This would be a good time to get on a breeder's list for a summer litter. Do you have a geographic area of interest?
 

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Discussion Starter #18
We are in Southeast Michigan. From a quick perusal last night on the AKC website. Targa Poodles do meticulous health testing and have champion show dogs. There is also one called Aglow Standards, which is a hobby breeder who also do health checks. Their dogs are their pets and live in their home. They have creams and reds. I think I prefer black. From PoodleForum, I read about AngelAviary. They are 30 minutes from my house.
 

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Just catching up, first welcome to the forum. Lots of helpful people on here. I am glad you didn't get a dog from those people. Sounds like a commercial operation or higher classed puppymll. (if clean). I would not buy a dog from anyone whose pups are raided in a kennel their whole life and certainly to an older dog. Socialization is so important especially when the pups are young. My dog i almost 11 months and friendly however when he see a child he tenses up if they are running and screaming. He ha not been socialized enough with children.I work with him everyday but I don't get to different scenerios as often as I should. I think poodles are extremely sensitive and could not imagine one ling without his person outside in a kennel atmosphere. Really not good for anyone. Take your time looking and do not rush. I know around here our local poodle rescue is always getting dogs, several have been standards and they go into foster care while their personalties become known. I would trust them to place the dog in the right home. In fact my neighbor recently adopted her 2nd standard from them. He is really exceptional. Very well trained, walks on leash. HIs owner was older and fell into poor health. A member on this board a month or so back had to place her poodle. She got it as a puppy but could not handle all the work and puppy behavior with her 3 children, it was constantly jumping on them and they were getting hurt. The is my 1st poodle and I find he is more sensitive, more energetic, jumping, bouncing then any dog I've ever had. I am older, retired have had and trained many dogs in my lifetime so I am prepared and will do what is necessary to have him be the dog I want him to be. I am also realistic that it may take me 3-4 years of oncnd off trying to get that. It takes lots of time and patience to train a puppy especially when you have young children. If you decide on a puppy I would wait until Spring , early summer when you have more time for training. I don't want to sound like I am discouraging lots of people manage just fine . Good luck in your search and I'm sure folks on here can point you in the direction of a reputable breeder, and or rescue.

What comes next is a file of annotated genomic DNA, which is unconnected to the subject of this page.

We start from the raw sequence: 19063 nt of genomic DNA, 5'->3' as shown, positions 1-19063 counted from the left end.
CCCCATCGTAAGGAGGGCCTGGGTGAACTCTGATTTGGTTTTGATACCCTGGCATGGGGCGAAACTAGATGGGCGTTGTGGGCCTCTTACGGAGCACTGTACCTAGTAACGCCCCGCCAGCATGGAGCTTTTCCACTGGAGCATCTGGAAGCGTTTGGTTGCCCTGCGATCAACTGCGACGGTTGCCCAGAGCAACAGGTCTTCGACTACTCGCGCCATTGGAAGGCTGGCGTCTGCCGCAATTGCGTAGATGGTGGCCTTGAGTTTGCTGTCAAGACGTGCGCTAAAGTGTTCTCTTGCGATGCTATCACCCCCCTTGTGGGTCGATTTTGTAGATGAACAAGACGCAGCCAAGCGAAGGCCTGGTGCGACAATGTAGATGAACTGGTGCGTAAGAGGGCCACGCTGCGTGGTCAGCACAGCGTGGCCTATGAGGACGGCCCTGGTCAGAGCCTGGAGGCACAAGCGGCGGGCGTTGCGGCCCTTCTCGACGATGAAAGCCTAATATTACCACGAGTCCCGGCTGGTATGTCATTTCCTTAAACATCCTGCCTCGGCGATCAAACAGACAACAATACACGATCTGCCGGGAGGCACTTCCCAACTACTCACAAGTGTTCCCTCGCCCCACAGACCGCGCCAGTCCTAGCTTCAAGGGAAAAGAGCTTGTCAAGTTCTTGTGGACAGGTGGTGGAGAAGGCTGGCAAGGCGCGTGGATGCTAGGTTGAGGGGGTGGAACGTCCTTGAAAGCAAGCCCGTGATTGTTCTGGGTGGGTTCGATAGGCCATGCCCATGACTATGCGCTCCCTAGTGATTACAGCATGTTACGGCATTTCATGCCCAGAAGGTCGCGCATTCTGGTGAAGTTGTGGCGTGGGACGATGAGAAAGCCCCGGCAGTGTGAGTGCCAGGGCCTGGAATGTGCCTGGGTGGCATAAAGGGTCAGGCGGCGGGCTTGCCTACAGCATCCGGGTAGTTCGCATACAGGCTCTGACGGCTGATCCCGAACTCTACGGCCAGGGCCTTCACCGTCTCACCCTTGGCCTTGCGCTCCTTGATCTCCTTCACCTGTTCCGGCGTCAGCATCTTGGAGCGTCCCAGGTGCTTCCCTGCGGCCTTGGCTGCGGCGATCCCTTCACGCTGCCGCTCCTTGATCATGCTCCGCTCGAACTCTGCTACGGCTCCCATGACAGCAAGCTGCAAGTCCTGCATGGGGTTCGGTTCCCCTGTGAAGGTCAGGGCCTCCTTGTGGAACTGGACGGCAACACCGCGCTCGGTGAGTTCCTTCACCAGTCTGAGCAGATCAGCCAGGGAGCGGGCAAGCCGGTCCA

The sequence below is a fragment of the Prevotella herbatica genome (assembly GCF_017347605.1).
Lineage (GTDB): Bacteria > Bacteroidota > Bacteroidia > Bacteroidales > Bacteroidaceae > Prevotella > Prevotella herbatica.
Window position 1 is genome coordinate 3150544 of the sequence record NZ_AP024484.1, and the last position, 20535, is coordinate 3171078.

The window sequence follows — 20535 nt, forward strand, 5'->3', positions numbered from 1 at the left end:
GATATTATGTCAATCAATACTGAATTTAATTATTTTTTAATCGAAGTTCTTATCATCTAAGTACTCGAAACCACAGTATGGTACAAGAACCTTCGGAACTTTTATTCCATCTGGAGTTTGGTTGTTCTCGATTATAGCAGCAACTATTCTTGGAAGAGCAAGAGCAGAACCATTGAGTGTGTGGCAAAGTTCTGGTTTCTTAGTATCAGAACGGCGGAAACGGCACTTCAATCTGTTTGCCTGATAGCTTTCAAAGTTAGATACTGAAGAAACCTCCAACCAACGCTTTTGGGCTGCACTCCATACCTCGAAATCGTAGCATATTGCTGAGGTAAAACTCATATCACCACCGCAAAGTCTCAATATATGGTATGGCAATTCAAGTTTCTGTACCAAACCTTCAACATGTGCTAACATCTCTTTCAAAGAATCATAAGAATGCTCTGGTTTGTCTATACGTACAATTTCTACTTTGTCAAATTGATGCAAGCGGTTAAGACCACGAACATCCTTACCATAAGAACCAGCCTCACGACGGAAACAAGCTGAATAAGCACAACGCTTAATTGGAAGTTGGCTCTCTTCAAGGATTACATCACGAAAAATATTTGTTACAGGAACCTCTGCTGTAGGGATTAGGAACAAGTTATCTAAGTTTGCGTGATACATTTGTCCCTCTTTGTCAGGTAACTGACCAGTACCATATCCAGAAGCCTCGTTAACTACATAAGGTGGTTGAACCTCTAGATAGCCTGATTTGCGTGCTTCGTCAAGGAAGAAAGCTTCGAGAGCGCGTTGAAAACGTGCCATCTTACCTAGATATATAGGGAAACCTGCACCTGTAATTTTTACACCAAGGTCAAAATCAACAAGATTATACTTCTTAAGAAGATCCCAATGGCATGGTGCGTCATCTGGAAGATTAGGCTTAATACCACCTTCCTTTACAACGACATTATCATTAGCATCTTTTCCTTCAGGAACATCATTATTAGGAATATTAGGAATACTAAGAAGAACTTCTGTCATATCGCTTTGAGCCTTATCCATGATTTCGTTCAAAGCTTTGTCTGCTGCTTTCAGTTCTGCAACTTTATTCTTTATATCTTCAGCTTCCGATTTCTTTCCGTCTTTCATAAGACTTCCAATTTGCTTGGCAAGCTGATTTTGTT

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You’re almost in my backyard (IL)! Breeders in Michigan also include Jacknic, breeding both solids and particolored poodles,

https://www.jacknickennel.com/

They would refer you to other breeders if they have no litters planned for your time frame, which any responsible breeder should. They fully health test and title their dogs.

Highview is also in Michigan, though some of their litters were raised elsewhere. I have no personal experience though they got a second look from me a few years ago.

https://highviewpoodlepuppies.weebly.com/

There are also many good breeders in Indiana and Ohio, depending on your travel distance.

These are breeders that have a small number of litters a year so advanced planning may be needed to find a puppy for your time frame. I like small breeders because they have time to provide the attention that puppies need in the early weeks to make wonderful companions. They also know their puppies’ ‘personalities’ and can help match the best pup to each home.

Gathering information is always helpful. Web sites can be incomplete, or glossy on the surface and missing important details such as health testing. Phone calls are good, and perhaps a visit before a litter is on the ground to assure yourself that all is well and to show the breeder that you’re serious.

Here’s the link to more discussion on buying a puppy safely:
https://www.poodleforum.com/5-poodle-talk/33522-buying-puppy-safely-basics.html

I found the Versatility In Poodles website helpful. Among their resources is a list of questions to ask breeders.
Home - Versatility In Poodles, Inc. : Versatility In Poodles, Inc.